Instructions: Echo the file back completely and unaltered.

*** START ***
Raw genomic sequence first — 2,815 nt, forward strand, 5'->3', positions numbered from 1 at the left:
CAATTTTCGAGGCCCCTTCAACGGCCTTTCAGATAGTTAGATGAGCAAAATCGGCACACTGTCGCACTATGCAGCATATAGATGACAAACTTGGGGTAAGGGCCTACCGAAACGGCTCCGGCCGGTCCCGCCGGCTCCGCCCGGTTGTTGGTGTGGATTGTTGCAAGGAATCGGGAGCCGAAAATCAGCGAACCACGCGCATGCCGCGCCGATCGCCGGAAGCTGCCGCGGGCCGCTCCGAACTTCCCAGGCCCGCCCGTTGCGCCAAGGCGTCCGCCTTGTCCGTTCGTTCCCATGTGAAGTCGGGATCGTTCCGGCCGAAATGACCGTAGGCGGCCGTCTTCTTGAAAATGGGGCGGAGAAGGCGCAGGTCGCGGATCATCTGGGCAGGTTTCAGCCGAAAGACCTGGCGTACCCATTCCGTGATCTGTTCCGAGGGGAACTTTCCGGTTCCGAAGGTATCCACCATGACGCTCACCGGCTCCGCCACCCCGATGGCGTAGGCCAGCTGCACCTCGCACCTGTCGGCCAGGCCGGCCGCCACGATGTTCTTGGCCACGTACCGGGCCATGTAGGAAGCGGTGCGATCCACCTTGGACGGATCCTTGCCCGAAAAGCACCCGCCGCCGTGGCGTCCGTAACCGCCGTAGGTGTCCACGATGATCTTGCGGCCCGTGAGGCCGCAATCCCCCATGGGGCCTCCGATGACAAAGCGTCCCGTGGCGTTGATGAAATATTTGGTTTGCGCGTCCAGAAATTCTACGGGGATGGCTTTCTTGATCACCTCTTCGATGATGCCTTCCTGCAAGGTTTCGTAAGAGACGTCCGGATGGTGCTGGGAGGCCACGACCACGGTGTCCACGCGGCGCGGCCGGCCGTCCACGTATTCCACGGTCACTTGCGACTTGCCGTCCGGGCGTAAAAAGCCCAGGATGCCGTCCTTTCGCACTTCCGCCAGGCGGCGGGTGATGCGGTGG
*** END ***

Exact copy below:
Raw genomic sequence first — 2,815 nt, forward strand, 5'->3', positions numbered from 1 at the left:
CAATTTTCGAGGCCCCTTCAACGGCCTTTCAGATAGTTAGATGAGCAAAATCGGCACACTGTCGCACTATGCAGCATATAGATGACAAACTTGGGGTAAGGGCCTACCGAAACGGCTCCGGCCGGTCCCGCCGGCTCCGCCCGGTTGTTGGTGTGGATTGTTGCAAGGAATCGGGAGCCGAAAATCAGCGAACCACGCGCATGCCGCGCCGATCGCCGGAAGCTGCCGCGGGCCGCTCCGAACTTCCCAGGCCCGCCCGTTGCGCCAAGGCGTCCGCCTTGTCCGTTCGTTCCCATGTGAAGTCGGGATCGTTCCGGCCGAAATGACCGTAGGCGGCCGTCTTCTTGAAAATGGGGCGGAGAAGGCGCAGGTCGCGGATCATCTGGGCAGGTTTCAGCCGAAAGACCTGGCGTACCCATTCCGTGATCTGTTCCGAGGGGAACTTTCCGGTTCCGAAGGTATCCACCATGACGCTCACCGGCTCCGCCACCCCGATGGCGTAGGCCAGCTGCACCTCGCACCTGTCGGCCAGGCCGGCCGCCACGATGTTCTTGGCCACGTACCGGGCCATGTAGGAAGCGGTGCGATCCACCTTGGACGGATCCTTGCCCGAAAAGCACCCGCCGCCGTGGCGTCCGTAACCGCCGTAGGTGTCCACGATGATCTTGCGGCCCGTGAGGCCGCAATCCCCCATGGGGCCTCCGATGACAAAGCGTCCCGTGGCGTTGATGAAATATTTGGTTTGCGCGTCCAGAAATTCTACGGGGATGGCTTTCTTGATCACCTCTTCGATGATGCCTTCCTGCAAGGTTTCGTAAGAGACGTCCGGATGGTGCTGGGAGGCCACGACCACGGTGTCCACGCGGCGCGGCCGGCCGTCCACGTATTCCACGGTCACTTGCGACTTGCCGTCCGGGCGTAAAAAGCCCAGGATGCCGTCCTTTCGCACTTCCGCCAGGCGGCGGGTGATGCGGTGG